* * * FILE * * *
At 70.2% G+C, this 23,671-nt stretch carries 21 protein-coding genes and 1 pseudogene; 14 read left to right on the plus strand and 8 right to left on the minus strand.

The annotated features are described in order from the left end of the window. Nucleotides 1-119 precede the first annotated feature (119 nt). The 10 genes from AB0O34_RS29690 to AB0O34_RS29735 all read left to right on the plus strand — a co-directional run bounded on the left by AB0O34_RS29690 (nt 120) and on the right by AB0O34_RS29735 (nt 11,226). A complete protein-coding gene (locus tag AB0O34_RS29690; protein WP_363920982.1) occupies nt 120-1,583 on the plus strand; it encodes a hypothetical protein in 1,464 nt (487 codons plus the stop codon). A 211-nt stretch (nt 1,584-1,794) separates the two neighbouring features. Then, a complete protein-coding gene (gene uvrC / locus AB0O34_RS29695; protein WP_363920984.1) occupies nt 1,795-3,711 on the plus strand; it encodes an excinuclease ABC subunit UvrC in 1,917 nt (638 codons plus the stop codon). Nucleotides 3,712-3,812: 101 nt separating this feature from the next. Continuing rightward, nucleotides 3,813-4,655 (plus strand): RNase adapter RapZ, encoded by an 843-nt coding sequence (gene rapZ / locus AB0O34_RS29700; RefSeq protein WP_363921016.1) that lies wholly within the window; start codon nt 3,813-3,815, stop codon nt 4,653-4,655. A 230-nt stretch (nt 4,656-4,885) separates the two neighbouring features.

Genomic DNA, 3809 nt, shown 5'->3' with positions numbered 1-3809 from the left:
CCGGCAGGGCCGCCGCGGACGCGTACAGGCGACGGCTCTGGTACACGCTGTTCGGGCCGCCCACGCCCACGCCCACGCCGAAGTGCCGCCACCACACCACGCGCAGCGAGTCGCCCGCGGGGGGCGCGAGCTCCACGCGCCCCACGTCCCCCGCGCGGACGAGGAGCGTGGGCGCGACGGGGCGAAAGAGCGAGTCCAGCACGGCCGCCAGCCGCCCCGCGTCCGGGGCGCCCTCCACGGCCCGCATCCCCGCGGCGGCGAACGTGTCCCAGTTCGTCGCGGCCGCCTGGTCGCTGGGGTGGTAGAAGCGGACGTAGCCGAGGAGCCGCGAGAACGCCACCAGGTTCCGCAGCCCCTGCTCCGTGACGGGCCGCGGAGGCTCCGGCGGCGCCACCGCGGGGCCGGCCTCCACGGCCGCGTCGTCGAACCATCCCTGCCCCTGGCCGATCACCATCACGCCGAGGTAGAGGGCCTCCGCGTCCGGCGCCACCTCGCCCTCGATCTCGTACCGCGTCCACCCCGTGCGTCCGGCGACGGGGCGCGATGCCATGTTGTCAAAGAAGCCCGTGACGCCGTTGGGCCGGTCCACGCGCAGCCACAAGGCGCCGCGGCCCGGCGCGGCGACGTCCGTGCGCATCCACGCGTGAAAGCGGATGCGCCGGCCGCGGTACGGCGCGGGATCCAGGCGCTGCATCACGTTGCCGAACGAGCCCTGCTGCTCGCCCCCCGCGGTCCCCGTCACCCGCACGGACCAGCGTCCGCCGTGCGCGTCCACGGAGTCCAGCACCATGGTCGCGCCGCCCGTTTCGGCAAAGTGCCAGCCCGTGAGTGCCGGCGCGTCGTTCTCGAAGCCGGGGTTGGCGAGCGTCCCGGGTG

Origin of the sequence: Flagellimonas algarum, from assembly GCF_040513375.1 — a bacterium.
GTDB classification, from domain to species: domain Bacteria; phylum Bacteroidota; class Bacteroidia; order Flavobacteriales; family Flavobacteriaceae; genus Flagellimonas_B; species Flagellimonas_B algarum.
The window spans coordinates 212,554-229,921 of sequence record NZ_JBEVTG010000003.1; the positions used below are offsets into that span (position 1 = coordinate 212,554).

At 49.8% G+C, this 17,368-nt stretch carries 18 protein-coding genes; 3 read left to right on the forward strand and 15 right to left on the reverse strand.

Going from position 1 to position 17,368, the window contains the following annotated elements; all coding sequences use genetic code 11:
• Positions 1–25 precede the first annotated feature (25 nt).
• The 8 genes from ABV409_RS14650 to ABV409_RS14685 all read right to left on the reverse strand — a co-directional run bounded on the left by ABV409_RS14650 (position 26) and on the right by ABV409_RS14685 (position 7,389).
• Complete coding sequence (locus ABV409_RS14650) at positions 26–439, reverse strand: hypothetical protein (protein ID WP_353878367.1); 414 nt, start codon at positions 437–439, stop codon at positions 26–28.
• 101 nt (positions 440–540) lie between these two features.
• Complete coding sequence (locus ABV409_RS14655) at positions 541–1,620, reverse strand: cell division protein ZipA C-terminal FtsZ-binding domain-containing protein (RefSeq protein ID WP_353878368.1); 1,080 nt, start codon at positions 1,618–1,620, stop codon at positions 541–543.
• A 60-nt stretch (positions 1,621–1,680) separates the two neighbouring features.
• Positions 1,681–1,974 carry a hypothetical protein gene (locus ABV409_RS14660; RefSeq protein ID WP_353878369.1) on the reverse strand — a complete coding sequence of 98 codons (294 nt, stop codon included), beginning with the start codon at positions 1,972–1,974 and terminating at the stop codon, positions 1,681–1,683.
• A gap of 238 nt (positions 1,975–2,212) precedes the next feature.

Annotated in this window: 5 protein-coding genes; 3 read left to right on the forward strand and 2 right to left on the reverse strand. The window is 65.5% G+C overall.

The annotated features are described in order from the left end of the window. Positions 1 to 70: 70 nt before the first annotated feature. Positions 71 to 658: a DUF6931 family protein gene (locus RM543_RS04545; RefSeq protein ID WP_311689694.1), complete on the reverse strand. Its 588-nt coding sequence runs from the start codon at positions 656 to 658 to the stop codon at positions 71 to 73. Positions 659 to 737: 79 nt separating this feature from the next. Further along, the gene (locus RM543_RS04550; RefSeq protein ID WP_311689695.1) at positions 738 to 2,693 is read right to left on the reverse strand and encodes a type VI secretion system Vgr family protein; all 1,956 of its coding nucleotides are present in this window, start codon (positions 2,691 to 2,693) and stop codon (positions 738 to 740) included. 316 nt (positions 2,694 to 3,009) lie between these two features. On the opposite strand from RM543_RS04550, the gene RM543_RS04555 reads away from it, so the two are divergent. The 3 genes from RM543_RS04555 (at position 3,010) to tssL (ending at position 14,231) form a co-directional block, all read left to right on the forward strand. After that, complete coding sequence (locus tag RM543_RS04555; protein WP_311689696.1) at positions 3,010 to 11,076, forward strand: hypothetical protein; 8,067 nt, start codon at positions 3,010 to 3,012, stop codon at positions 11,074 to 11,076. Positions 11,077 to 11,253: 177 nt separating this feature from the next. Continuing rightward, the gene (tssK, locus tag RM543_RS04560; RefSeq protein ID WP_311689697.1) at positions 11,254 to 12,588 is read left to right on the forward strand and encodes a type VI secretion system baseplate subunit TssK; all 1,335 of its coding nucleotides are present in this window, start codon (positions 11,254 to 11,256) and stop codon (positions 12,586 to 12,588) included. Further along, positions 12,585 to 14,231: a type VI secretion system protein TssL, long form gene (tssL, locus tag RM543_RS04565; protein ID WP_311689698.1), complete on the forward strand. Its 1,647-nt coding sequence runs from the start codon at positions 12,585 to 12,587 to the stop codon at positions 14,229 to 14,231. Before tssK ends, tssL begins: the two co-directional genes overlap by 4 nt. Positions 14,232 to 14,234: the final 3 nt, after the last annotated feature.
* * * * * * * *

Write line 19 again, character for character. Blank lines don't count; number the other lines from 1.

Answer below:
The annotated features are described in order from the left end of the window. Positions 1 to 70: 70 nt before the first annotated feature. Positions 71 to 658: a DUF6931 family protein gene (locus RM543_RS04545; RefSeq protein ID WP_311689694.1), complete on the reverse strand. Its 588-nt coding sequence runs from the start codon at positions 656 to 658 to the stop codon at positions 71 to 73. Positions 659 to 737: 79 nt separating this feature from the next. Further along, the gene (locus RM543_RS04550; RefSeq protein ID WP_311689695.1) at positions 738 to 2,693 is read right to left on the reverse strand and encodes a type VI secretion system Vgr family protein; all 1,956 of its coding nucleotides are present in this window, start codon (positions 2,691 to 2,693) and stop codon (positions 738 to 740) included. 316 nt (positions 2,694 to 3,009) lie between these two features. On the opposite strand from RM543_RS04550, the gene RM543_RS04555 reads away from it, so the two are divergent. The 3 genes from RM543_RS04555 (at position 3,010) to tssL (ending at position 14,231) form a co-directional block, all read left to right on the forward strand. After that, complete coding sequence (locus tag RM543_RS04555; protein WP_311689696.1) at positions 3,010 to 11,076, forward strand: hypothetical protein; 8,067 nt, start codon at positions 3,010 to 3,012, stop codon at positions 11,074 to 11,076. Positions 11,077 to 11,253: 177 nt separating this feature from the next. Continuing rightward, the gene (tssK, locus tag RM543_RS04560; RefSeq protein ID WP_311689697.1) at positions 11,254 to 12,588 is read left to right on the forward strand and encodes a type VI secretion system baseplate subunit TssK; all 1,335 of its coding nucleotides are present in this window, start codon (positions 11,254 to 11,256) and stop codon (positions 12,586 to 12,588) included. Further along, positions 12,585 to 14,231: a type VI secretion system protein TssL, long form gene (tssL, locus tag RM543_RS04565; protein ID WP_311689698.1), complete on the forward strand. Its 1,647-nt coding sequence runs from the start codon at positions 12,585 to 12,587 to the stop codon at positions 14,229 to 14,231. Before tssK ends, tssL begins: the two co-directional genes overlap by 4 nt. Positions 14,232 to 14,234: the final 3 nt, after the last annotated feature.